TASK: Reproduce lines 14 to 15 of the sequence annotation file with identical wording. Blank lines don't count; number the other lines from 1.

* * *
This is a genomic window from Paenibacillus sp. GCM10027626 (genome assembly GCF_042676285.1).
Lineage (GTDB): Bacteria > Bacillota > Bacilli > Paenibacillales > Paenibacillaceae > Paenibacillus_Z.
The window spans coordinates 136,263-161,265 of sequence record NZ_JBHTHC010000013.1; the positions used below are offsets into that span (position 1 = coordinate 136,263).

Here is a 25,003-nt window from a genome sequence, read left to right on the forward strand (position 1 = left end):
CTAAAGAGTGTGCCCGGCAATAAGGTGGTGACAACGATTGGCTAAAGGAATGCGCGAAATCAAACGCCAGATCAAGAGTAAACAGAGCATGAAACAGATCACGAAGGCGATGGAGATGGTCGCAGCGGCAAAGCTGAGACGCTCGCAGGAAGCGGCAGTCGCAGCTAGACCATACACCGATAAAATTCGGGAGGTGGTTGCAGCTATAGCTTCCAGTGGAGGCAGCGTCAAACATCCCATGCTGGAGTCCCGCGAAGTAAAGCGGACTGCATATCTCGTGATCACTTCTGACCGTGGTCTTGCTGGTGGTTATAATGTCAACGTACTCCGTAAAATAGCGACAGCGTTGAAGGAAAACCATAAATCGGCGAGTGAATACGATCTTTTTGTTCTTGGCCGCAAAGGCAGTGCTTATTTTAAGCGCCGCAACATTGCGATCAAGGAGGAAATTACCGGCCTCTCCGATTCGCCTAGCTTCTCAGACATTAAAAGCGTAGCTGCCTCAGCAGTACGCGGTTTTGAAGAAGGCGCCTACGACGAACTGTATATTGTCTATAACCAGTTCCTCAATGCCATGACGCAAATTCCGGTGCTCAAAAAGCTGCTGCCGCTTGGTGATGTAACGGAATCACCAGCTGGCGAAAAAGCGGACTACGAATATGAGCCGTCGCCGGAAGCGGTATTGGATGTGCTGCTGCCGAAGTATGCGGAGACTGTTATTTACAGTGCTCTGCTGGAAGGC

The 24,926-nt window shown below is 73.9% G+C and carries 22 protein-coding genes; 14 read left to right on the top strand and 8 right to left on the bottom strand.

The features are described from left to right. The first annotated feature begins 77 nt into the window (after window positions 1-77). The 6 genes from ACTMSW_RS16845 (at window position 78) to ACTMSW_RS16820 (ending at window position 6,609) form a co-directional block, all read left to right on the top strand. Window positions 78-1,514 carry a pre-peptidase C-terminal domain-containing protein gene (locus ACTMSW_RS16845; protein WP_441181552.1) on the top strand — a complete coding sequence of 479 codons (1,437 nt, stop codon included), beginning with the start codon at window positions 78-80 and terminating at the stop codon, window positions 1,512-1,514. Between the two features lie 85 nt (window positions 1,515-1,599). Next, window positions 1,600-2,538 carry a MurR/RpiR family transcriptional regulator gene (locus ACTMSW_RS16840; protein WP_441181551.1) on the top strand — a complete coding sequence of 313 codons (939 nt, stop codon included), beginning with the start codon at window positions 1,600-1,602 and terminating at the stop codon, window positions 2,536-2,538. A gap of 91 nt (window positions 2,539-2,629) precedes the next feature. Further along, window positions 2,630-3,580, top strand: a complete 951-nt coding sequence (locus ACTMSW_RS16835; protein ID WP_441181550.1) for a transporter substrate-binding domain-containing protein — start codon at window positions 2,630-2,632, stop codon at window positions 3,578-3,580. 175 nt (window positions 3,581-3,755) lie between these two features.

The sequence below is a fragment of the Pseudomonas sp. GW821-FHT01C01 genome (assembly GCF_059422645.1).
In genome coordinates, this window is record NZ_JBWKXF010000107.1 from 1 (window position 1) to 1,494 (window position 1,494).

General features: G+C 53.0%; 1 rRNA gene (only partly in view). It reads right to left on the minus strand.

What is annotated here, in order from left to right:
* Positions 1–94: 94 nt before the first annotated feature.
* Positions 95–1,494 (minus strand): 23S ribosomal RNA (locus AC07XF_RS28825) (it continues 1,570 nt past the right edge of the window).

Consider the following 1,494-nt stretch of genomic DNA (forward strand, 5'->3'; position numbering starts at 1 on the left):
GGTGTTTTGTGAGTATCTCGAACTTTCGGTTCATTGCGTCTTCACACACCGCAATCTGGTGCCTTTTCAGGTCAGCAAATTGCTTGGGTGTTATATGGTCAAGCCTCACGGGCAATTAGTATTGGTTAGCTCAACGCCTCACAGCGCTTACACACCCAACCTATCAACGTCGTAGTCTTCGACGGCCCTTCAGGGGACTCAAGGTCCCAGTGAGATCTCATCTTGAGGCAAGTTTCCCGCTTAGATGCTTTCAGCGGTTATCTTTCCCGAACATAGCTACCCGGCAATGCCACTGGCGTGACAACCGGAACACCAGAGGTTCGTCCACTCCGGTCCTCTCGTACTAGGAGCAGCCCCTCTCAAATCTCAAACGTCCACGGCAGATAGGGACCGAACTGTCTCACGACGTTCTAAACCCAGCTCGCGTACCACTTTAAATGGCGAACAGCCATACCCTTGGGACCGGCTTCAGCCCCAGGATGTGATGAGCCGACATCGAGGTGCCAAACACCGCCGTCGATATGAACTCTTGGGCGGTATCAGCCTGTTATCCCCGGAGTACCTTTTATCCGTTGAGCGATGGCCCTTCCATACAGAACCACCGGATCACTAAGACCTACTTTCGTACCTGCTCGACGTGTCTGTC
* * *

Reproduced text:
Consider the following 1,494-nt stretch of genomic DNA (forward strand, 5'->3'; position numbering starts at 1 on the left):
GGTGTTTTGTGAGTATCTCGAACTTTCGGTTCATTGCGTCTTCACACACCGCAATCTGGTGCCTTTTCAGGTCAGCAAATTGCTTGGGTGTTATATGGTCAAGCCTCACGGGCAATTAGTATTGGTTAGCTCAACGCCTCACAGCGCTTACACACCCAACCTATCAACGTCGTAGTCTTCGACGGCCCTTCAGGGGACTCAAGGTCCCAGTGAGATCTCATCTTGAGGCAAGTTTCCCGCTTAGATGCTTTCAGCGGTTATCTTTCCCGAACATAGCTACCCGGCAATGCCACTGGCGTGACAACCGGAACACCAGAGGTTCGTCCACTCCGGTCCTCTCGTACTAGGAGCAGCCCCTCTCAAATCTCAAACGTCCACGGCAGATAGGGACCGAACTGTCTCACGACGTTCTAAACCCAGCTCGCGTACCACTTTAAATGGCGAACAGCCATACCCTTGGGACCGGCTTCAGCCCCAGGATGTGATGAGCCGACATCGAGGTGCCAAACACCGCCGTCGATATGAACTCTTGGGCGGTATCAGCCTGTTATCCCCGGAGTACCTTTTATCCGTTGAGCGATGGCCCTTCCATACAGAACCACCGGATCACTAAGACCTACTTTCGTACCTGCTCGACGTGTCTGTC